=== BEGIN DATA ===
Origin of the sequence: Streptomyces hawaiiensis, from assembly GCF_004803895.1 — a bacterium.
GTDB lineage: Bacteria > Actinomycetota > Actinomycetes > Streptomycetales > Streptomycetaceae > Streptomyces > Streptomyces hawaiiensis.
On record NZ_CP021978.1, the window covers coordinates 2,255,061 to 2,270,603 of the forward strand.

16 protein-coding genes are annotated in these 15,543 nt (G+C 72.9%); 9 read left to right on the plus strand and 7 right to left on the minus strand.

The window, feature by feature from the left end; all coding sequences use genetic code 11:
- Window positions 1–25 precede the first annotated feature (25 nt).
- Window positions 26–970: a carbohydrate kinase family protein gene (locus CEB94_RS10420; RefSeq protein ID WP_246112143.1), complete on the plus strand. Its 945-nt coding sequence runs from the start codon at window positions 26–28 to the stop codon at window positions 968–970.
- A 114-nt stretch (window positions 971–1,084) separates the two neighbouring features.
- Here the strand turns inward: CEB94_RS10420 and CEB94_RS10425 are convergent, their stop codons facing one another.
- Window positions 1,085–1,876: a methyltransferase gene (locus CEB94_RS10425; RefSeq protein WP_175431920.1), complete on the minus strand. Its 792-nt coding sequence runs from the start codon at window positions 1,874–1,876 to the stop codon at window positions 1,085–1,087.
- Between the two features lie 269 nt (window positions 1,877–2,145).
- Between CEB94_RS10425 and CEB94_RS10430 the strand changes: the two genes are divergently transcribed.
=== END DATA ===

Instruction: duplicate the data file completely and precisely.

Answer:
Origin of the sequence: Streptomyces hawaiiensis, from assembly GCF_004803895.1 — a bacterium.
GTDB lineage: Bacteria > Actinomycetota > Actinomycetes > Streptomycetales > Streptomycetaceae > Streptomyces > Streptomyces hawaiiensis.
On record NZ_CP021978.1, the window covers coordinates 2,255,061 to 2,270,603 of the forward strand.

16 protein-coding genes are annotated in these 15,543 nt (G+C 72.9%); 9 read left to right on the plus strand and 7 right to left on the minus strand.

The window, feature by feature from the left end; all coding sequences use genetic code 11:
- Window positions 1–25 precede the first annotated feature (25 nt).
- Window positions 26–970: a carbohydrate kinase family protein gene (locus CEB94_RS10420; RefSeq protein ID WP_246112143.1), complete on the plus strand. Its 945-nt coding sequence runs from the start codon at window positions 26–28 to the stop codon at window positions 968–970.
- A 114-nt stretch (window positions 971–1,084) separates the two neighbouring features.
- Here the strand turns inward: CEB94_RS10420 and CEB94_RS10425 are convergent, their stop codons facing one another.
- Window positions 1,085–1,876: a methyltransferase gene (locus CEB94_RS10425; RefSeq protein WP_175431920.1), complete on the minus strand. Its 792-nt coding sequence runs from the start codon at window positions 1,874–1,876 to the stop codon at window positions 1,085–1,087.
- Between the two features lie 269 nt (window positions 1,877–2,145).
- Between CEB94_RS10425 and CEB94_RS10430 the strand changes: the two genes are divergently transcribed.